LABOUR leader Eamon Gilmore is preparing for the party's most radical overhaul in decades -- and is ready to tell 'dinosaur' TDs they will have to change their ways.
Mr Gilmore particularly wants TDs seen as squatting on seats in certain constituencies to make room for fresh talent.
There is already speculation in the party that Labour could start running a slate of two candidates in electoral areas where it has traditionally fielded one.
Such a strategy, while making party incumbents more vulnerable, could also prevent the all-too-common case whereby a faltering Labour candidate, unable to receive intra-party transfers, ends up electing a Fine Gael or Fianna Fail candidate instead.
Labour leader Eamon Gilmore signalled his intention to spearhead "significant internal reform" to party councillors assembled in Kilkenny last week, advisers said.
While Mr Gilmore did not go into detail about the reforms he envisaged, many party councillors -- large numbers of them Dail hopefuls -- left the meeting convinced that he would tackle the log jams that have prevented advancement in the past.
The dominance of strong individuals in many Labour fiefdoms led to a situation whereby the party had the unenviable distinction of holding the oldest age profile in the last Dail.
Senior party advisers conceded to the Irish Independent that Mr Gilmore had signalled his "clear intention" to tackle circumstances whereby the party was harming itself.
Some councillors took this to mean a move to dismantle private election machines so that they can be reassembled for the overall good of the party.
Buoyed by a 3pc gain in party popularity and a rise in his own approval ratings, Mr Gilmore will never have a better chance to make the overhaul than at the start of his leadership.
The changes "would come out of the current review of party structures and practices" overseen by Greg Sparks, and now taking place across the country.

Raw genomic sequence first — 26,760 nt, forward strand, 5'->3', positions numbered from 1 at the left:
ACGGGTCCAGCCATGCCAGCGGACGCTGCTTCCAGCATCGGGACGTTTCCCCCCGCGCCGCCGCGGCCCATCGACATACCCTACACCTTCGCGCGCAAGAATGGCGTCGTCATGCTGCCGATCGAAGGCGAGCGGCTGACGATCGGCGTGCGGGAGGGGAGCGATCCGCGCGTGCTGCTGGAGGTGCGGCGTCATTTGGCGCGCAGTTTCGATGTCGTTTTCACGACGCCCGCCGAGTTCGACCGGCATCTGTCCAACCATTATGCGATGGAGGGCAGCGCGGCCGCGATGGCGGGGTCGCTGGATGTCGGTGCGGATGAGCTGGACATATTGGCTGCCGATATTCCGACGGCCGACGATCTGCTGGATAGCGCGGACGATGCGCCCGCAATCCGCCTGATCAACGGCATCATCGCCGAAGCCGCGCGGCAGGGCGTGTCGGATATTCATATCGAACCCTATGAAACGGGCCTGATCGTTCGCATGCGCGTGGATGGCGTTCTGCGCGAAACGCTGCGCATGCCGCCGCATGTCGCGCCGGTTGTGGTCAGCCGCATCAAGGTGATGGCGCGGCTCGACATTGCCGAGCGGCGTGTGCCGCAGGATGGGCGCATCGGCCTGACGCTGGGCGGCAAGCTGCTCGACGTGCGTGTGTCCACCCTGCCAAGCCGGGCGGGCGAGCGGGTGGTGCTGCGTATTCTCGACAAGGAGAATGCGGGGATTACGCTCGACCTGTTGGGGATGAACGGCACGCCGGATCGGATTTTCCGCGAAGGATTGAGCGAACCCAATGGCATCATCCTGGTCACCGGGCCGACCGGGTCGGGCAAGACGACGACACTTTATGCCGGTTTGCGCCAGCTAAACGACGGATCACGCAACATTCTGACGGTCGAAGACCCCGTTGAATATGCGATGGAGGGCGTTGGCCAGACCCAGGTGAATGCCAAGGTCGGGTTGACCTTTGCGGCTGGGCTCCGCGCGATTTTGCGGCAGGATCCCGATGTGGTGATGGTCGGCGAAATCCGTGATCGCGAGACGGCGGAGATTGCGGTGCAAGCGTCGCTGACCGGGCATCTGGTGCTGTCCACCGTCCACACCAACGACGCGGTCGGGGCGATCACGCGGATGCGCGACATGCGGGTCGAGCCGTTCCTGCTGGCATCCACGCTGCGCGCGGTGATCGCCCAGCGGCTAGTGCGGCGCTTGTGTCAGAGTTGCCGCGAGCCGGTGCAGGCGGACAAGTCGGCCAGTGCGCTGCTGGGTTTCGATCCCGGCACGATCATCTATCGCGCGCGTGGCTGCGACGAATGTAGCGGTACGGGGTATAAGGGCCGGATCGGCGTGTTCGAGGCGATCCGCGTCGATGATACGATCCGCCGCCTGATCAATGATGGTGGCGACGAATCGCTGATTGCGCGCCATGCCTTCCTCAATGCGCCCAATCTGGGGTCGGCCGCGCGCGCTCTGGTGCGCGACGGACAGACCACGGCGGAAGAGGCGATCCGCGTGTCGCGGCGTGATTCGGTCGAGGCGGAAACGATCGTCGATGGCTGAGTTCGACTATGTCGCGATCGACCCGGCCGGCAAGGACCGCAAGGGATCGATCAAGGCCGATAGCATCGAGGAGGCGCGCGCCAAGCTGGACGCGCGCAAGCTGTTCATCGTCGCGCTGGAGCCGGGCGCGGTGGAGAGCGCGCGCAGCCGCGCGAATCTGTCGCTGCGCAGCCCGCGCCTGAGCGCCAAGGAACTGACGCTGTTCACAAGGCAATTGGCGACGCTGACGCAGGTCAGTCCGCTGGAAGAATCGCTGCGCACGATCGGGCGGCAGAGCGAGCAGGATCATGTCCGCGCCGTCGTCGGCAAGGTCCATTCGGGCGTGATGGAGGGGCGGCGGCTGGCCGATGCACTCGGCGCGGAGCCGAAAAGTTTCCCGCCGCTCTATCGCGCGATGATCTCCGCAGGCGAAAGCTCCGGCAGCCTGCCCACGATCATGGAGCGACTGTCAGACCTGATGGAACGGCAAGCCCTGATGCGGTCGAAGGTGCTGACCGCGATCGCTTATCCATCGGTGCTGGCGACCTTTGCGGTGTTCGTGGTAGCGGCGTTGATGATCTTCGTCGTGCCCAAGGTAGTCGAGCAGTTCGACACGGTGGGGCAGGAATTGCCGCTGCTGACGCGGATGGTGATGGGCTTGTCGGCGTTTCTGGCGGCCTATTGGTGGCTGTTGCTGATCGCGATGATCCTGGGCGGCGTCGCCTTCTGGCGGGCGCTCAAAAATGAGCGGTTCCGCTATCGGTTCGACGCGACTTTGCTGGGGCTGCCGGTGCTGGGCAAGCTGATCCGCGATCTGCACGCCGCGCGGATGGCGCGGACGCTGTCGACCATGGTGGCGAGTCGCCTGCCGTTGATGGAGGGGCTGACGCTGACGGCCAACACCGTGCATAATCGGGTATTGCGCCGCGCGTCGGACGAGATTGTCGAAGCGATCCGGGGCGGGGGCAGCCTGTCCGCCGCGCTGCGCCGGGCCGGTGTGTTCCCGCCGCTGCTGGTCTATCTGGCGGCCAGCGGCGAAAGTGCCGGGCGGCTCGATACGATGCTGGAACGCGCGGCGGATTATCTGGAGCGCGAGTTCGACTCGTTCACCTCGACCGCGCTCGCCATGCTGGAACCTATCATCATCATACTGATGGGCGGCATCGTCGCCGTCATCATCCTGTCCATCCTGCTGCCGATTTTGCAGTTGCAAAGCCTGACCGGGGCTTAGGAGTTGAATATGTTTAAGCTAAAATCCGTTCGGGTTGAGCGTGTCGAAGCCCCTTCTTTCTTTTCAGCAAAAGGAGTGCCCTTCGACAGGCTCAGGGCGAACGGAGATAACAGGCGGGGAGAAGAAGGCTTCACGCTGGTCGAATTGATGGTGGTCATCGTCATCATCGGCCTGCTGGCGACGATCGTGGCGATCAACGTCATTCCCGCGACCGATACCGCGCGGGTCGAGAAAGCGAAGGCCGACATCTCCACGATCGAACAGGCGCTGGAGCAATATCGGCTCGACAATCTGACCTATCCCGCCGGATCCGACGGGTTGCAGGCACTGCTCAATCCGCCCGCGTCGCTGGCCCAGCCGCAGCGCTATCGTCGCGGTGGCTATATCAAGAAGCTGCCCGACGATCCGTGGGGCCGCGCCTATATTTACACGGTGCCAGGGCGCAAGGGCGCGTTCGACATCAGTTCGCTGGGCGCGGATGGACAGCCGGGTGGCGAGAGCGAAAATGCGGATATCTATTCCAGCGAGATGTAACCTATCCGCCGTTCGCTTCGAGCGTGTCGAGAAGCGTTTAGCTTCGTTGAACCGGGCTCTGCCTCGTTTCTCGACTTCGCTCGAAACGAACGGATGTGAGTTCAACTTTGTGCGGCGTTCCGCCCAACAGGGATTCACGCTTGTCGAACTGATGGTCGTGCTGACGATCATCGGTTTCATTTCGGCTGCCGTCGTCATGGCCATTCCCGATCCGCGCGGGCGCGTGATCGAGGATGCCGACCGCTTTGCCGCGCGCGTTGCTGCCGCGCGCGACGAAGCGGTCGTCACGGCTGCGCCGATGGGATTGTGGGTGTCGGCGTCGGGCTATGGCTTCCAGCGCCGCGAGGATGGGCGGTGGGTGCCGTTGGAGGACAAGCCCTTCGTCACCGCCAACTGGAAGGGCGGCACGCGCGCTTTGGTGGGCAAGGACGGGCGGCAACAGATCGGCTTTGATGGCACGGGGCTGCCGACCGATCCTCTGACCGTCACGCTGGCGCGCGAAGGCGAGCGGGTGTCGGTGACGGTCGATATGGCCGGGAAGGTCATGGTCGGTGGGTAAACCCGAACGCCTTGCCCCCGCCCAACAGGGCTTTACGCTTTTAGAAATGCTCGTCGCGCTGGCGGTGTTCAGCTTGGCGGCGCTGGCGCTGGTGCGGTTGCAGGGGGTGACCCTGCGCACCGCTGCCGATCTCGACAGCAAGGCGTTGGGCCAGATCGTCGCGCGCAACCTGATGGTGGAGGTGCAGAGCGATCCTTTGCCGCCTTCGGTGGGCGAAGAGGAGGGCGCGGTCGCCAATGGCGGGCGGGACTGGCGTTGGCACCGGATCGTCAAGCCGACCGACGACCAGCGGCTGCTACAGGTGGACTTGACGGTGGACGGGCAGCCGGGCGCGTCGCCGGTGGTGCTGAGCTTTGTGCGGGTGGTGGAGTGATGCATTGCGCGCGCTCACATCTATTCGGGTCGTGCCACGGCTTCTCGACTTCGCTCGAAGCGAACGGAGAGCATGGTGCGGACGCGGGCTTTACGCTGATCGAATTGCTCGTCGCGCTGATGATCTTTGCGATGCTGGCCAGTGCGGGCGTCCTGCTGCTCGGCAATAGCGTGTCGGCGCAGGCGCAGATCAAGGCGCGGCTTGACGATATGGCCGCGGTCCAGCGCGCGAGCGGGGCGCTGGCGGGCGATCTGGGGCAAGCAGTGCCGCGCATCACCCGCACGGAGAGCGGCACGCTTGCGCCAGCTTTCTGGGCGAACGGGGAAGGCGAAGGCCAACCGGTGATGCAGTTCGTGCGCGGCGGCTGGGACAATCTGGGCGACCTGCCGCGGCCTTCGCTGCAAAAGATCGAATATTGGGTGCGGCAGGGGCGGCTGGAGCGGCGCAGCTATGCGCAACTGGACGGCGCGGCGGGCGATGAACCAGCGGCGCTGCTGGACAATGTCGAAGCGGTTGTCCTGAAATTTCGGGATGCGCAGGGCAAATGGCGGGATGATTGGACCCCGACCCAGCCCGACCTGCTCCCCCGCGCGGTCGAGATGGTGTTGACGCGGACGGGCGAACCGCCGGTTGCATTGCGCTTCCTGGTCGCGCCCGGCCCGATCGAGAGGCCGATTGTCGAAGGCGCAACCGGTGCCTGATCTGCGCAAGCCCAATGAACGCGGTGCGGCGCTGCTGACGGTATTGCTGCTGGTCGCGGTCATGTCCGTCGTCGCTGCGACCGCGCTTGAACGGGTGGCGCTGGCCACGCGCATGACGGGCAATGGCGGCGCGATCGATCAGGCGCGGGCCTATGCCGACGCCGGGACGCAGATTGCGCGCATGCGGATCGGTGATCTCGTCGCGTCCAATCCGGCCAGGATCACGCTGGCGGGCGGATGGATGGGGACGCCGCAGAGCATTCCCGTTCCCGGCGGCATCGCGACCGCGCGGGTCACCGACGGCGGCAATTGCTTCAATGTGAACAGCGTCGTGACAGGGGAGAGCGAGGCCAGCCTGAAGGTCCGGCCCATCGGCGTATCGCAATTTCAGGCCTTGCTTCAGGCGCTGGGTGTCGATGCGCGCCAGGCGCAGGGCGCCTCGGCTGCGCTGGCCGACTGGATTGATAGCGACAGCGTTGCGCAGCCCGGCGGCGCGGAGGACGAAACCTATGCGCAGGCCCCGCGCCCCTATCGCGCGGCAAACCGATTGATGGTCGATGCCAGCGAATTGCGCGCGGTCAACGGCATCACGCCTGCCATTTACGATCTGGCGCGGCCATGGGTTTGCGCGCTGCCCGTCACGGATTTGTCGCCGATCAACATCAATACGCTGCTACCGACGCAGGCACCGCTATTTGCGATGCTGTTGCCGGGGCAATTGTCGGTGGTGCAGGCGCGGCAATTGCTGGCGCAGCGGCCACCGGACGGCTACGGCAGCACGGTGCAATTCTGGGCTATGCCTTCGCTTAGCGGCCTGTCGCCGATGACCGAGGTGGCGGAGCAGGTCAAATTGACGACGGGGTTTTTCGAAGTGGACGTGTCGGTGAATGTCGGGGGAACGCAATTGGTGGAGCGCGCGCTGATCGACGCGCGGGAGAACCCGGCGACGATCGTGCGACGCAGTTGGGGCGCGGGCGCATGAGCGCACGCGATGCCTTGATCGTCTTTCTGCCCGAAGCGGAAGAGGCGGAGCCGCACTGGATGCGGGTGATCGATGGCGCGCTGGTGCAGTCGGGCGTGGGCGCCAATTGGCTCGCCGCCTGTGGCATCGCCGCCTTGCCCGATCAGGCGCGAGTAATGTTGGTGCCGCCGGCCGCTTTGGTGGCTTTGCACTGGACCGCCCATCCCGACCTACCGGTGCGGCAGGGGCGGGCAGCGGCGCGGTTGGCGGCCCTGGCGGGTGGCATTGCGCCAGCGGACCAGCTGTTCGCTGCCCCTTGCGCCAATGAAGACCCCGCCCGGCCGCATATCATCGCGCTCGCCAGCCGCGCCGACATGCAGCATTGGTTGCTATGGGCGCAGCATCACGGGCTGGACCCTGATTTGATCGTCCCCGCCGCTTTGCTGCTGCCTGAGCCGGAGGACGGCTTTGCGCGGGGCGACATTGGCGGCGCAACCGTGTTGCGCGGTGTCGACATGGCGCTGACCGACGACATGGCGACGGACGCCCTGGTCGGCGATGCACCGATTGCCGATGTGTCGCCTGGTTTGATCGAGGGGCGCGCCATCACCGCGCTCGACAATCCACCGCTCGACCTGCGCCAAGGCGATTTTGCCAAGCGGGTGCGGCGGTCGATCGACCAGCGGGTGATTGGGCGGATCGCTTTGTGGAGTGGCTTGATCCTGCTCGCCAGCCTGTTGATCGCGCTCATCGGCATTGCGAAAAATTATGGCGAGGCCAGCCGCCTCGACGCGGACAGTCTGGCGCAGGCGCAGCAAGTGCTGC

Addressing the South East Labour Councillors Association meeting, Mr Gilmore remarked: "The party that had the courage to change Ireland must now have the courage to change itself. We need to re-organise and strengthen the party, to ensure that we are attracting and welcoming new members, holding on to seats that we have when a public representative retires, and starting to make inroads in those parts of the country where we have only a minimal presence.''
You may have seen on the Labour Youth homepage that I'm the first and only youth candidate to be selected so far by the Labour Party (the full story is here by the way).
A source of pride, fair enough, but a great pity that more young candidates have not got the chance to represent our party so far.
No-one in Labour needs reminding of an ageing parliamentary section, a situation which is somewhat replicated in terms of council and local reps as a general rule.
Before I offend, let's get one thing clear - there is absolutely nothing wrong with those of any age as political advocates. Tony Benn is living, breathing, agitating proof of it. And we have a great many older members of our party - many more radical than their following generations - whose commitment and advocacy have sustained Labour for decades.
But there is a need for the Labour Party to renew itself. As pointed out in a previous post, this doesn't mean Blairite "modernisation." But promoting young candidates who are of and for Labour is most certainly part of a project of renewal, growth and rebuilding.
The past 5 years have seen more activity, more engagement and more politics from younger members of the Labour Party than the previous fifteen. The cliché that Labour Youth is now the conscience of the party is just that, but certainly the youth section have done more to re-assert socialist values in recent times than had been expected from a party which is always at risk of being sucked into the bland whirlpool of spin which is the Irish political centre. And, to continue the water theme, the 'resevoir of talent' spoken about by one prominent activist at the previous selection convention in Terenure-Rathfarnham is, well, overflowing in comparison with other groups.
Eamon Gilmore has spoken at length on the need for new young candidates; in an interview with Christine Bohan in the latest issue of Left Tribune he makes a number of points about renewal in the context of promoting young candidates;
He is enthusiastic, albeit somewhat diplomatically, about the role of Labour Youth in the party, describing it as "crucially important". "The young people joining the Labour party today are going to be the people controlling it in ten years time. I know that there has been - there is always a tendency with political parties that youth wings and the leadership can sometimes be at odds over things. But building the future of the party is going to be a collaboration between
the leadership and the young members."
Having made a point of encouraging younger party members to run in next year's local elections, he acknowledges that it can be difficult for them to challenge older members for seats. However he is adamant that it can be done.
So will the leader and his team live up to the challenge?